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Common redpoll

Acanthis flammea

Photo: Common redpoll
Weights and measures
Length from 12,5 to 14 cm
Weight 14 g
State of endangerment
Non Endangered
Animal description
The Common Redpoll (Acanthis flammea) is a small, charismatic finch that graces the northern and arctic regions of the globe with its presence. Known for its remarkable adaptability and striking plumage, this bird is a favorite among birdwatchers and nature enthusiasts alike.

Typically measuring between 12 to 14 centimeters in length and weighing approximately 11 to 20 grams, the Common Redpoll is a diminutive bird with a relatively large head and a short, conical bill that is adept at handling its primary food source, seeds. The most distinctive feature of this species is the vibrant red patch found on the forehead, which is particularly pronounced in males and gives the bird its common name. The chest is adorned with a delicate, rosy flush that varies in intensity, further adding to the bird's charming appearance.

The back and wings of the Common Redpoll are characterized by a mottled brown and white pattern, providing excellent camouflage against the wintry landscapes it often inhabits. The belly and undertail coverts are white, sometimes with fine, dark streaks. One of the bird's more subtle features is its notched tail, which, along with its pointed wings, aids in its agile flight.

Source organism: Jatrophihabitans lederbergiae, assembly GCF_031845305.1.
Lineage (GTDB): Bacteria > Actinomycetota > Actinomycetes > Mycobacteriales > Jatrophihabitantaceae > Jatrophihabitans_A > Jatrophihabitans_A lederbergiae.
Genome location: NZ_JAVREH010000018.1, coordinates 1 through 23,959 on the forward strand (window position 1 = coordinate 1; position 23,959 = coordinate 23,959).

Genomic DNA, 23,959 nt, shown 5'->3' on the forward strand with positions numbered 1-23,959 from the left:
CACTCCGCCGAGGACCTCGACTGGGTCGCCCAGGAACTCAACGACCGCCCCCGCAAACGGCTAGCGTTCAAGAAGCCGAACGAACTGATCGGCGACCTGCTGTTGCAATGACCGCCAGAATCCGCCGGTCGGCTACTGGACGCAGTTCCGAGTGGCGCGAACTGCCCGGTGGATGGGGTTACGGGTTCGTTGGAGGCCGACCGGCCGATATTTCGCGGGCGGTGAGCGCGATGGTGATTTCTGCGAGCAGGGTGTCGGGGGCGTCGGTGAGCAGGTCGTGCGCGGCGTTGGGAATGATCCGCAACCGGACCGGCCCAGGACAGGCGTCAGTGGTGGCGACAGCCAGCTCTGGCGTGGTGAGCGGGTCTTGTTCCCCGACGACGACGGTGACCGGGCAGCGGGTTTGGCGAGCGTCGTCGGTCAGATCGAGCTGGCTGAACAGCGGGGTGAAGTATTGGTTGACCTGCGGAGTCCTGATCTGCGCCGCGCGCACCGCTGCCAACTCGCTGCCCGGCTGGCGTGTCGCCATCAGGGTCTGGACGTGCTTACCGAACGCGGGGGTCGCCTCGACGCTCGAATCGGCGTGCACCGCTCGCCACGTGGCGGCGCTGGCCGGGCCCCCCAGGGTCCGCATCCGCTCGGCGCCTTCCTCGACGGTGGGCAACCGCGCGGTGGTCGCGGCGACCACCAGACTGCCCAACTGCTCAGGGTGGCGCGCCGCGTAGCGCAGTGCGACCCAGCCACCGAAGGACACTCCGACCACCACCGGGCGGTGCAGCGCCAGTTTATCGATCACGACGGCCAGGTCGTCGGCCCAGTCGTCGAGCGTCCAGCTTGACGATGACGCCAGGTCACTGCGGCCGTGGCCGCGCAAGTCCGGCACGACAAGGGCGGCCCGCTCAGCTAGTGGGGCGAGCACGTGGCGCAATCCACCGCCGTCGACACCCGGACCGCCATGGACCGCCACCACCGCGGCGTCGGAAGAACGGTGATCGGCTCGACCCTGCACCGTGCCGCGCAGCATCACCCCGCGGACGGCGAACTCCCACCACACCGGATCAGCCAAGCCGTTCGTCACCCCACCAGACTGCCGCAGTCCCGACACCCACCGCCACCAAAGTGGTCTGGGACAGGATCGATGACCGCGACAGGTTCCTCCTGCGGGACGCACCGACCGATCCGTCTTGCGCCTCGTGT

Common Redpolls are highly sociable birds, frequently forming large flocks outside of the breeding season. These flocks can sometimes include hundreds of individuals, creating a spectacular sight as they descend on feeders or natural food sources. Their diet primarily consists of seeds from birch, alder, and coniferous trees, but they also consume small insects during the breeding season.

Adaptability is a hallmark of the Common Redpoll's lifestyle. These birds are capable of surviving extremely cold temperatures, thanks in part to their ability to store seeds in an expanded esophagus section called a crop. This allows them to feed intensively during the short arctic days and metabolize the stored seeds overnight to maintain their body temperature.

Breeding typically takes place from May to July, with nests constructed in low shrubs or on the ground, well-hidden from potential predators. The female lays a clutch of 4 to 6 eggs, which she incubates for about 11 days. The young are then fed by both parents and fledge approximately two weeks after hatching.

Common Redpolls are migratory birds, with populations moving southward from their breeding grounds in the Arctic tundra and boreal forests to spend the winter in more temperate regions. This migration can vary annually, depending on food availability, leading to irruptions where large numbers of redpolls appear in areas where they are not usually found.

Despite facing challenges such as habitat loss and climate change, the Common Redpoll is currently classified as Least Concern by the International Union for Conservation of Nature (IUCN), indicating a stable global population. However, continued monitoring is essential to ensure that this delightful bird remains a common sight in its natural habitat.
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